This was Robert Wilhelm’s  seventh trip to Iceland.  Past seminars have focused on Icelandic and nordic storytelling in general, but Robert had always wanted to lead a seminar on Njal’s Saga.  He knew that such a specialized theme would result in a very small group, which was even smaller, because Kelly, who was teaching, couldn’t come.

Imagine a small group of lovers of myth and folklore, staying in a comfortable guesthouse with great food and lots of coffee, meeting to discuss a unique, 700 year old piece of literature, and then touring places where the events took place.  If that kind of travel appeals, check out the Wilhelm’s website.  In the first half of 2013, they are planning story-related trips to Hawaii, Arizona, the Orkneys, and Iceland again in May.

I tried to show some of the visual richness of Iceland in previous posts.  Now it’s time to focus on the saga.


The Icelandic word for saga means both “story” and “history.”  Forty Icelandic sagas are known, and Njal’s is the longest and most popular.  The events took place roughly between 970 and 1020 and were written down in the 13th century.  Njal’s Saga brings The Illiad to mind, but unlike the epic poetry of the ancient world, Icelandic sagas were literary creations from the start.  Single authors gathered the threads of shorter stories and oral histories and wove them into something new.  The sagas were read to an audience from manuscripts that were prize possessions of certain well to do families.  Nineteen early copies of Njal survive.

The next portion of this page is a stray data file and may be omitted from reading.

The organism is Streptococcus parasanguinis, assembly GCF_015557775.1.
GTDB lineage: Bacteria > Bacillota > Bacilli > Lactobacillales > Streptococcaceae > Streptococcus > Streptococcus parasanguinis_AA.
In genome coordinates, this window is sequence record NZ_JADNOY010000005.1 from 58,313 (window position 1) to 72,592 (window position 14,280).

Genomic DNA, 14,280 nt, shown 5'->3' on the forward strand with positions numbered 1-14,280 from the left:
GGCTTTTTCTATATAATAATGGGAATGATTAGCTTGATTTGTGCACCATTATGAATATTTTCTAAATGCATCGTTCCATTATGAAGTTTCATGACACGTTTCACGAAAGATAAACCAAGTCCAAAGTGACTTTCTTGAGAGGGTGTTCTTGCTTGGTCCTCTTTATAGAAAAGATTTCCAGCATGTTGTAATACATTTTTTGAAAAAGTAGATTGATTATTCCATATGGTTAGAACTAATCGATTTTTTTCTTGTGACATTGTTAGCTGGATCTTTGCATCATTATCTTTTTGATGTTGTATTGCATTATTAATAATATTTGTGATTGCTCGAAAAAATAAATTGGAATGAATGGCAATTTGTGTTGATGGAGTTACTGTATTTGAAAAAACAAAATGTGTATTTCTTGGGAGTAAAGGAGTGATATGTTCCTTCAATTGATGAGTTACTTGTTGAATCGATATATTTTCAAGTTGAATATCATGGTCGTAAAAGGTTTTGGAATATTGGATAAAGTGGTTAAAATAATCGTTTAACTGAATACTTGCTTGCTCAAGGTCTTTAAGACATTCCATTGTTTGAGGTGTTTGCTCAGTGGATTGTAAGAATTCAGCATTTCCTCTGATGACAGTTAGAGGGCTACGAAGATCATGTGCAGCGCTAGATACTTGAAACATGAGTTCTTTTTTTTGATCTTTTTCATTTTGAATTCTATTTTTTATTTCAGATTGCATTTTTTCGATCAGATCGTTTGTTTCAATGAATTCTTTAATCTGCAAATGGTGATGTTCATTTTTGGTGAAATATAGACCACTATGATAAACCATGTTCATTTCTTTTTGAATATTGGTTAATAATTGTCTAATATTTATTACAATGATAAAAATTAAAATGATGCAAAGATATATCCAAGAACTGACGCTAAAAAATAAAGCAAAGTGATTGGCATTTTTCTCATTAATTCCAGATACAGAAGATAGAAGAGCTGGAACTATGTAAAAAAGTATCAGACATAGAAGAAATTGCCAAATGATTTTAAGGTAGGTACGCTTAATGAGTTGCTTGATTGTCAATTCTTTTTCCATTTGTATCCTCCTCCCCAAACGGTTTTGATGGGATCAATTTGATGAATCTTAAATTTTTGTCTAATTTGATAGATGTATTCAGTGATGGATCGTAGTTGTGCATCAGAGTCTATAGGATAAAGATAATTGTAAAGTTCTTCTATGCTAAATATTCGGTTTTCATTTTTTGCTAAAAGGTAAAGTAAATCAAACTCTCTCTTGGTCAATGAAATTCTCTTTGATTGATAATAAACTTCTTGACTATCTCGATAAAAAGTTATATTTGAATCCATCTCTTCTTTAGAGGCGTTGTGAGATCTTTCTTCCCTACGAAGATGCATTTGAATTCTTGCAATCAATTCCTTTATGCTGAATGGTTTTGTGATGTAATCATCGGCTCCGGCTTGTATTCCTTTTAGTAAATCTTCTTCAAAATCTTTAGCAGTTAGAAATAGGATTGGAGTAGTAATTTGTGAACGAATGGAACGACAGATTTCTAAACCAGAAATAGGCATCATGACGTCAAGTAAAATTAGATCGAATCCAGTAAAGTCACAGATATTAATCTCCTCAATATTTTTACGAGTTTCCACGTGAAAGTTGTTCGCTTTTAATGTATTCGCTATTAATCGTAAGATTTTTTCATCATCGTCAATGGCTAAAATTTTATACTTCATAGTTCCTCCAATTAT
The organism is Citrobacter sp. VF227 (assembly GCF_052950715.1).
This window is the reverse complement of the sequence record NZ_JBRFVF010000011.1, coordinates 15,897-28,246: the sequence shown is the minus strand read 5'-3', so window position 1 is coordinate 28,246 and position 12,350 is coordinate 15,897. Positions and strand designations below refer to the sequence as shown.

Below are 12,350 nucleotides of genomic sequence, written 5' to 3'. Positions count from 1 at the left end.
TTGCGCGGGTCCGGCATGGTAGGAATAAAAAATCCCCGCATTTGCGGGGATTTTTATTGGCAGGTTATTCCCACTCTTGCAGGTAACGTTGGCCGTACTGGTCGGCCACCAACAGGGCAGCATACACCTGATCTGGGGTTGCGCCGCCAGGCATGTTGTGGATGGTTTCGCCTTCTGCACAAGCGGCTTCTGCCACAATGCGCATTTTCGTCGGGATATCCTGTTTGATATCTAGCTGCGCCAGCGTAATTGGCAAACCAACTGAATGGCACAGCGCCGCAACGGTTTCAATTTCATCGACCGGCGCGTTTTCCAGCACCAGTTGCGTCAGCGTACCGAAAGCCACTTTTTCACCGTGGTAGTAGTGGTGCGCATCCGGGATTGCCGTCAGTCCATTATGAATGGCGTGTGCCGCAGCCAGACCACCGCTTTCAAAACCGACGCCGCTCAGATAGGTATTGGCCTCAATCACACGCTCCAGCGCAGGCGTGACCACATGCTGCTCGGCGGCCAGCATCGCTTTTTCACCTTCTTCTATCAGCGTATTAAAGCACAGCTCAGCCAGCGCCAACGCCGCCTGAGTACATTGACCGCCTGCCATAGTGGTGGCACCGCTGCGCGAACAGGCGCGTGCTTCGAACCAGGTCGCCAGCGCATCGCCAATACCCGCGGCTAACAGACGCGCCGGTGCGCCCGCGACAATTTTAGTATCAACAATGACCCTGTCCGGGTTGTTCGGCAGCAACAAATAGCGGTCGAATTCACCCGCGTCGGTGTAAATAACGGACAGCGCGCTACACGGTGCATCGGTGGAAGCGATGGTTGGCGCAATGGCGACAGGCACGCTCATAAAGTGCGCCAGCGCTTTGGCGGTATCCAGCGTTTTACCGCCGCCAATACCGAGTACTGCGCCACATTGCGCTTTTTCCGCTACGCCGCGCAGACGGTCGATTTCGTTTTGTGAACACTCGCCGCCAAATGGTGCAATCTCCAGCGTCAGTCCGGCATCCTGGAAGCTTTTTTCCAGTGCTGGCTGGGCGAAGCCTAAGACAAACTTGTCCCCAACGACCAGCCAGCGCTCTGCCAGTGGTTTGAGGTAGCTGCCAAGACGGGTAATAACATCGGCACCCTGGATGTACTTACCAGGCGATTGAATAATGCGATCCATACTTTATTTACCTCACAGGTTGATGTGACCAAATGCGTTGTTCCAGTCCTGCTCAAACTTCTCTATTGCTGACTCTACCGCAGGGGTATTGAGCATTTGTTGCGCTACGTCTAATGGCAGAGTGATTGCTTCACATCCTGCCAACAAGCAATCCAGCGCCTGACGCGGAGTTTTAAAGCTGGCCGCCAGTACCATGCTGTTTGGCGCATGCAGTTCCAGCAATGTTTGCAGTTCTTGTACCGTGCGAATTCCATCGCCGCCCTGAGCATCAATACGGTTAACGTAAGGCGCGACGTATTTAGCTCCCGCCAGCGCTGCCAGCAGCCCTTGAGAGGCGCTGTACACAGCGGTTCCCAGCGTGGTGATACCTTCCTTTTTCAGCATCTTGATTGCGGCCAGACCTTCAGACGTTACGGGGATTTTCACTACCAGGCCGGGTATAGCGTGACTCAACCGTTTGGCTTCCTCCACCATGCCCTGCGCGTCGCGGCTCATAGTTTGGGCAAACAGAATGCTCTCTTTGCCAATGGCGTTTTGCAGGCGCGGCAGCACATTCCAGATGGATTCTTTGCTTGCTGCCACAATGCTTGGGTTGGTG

Several features resulting from the sagas’ origin and intention can surprise a 21st century reader.  Nail biting action adventure scenes are mixed with long genealogies and descriptions of who sat where at a certain banquet.  There are far too many characters and subplots for a contemporary novel.

The 13th century, when the sagas were created, was a period of strife for Iceland, with pitched battles that only ceased when the country submitted to Norwegian rule.  The sagas were written, in part, to affirm the Icelanders’ personal and national identities.  Many living then could trace their origin back to one of the first 400 settlers, so detailed accounts of the doings of their ancestors were always of great interest, in a way that won’t be clear to us at first.

Winter is the traditional time for stories, and in the depth of winter, southern Iceland gets only four hours of daylight.  In the northern part of the country, it’s three.  In the times described in the sagas, families and friends would gather to spend the winter together.  It’s not hard to imagine a dark hall, with people huddled around the charcoal fires, following the reader’s voice into another world, and as the narratives pace became familiar, I found myself settling into the story and understanding why Tolkien borrowed from the sagas in his creation of Middle Earth.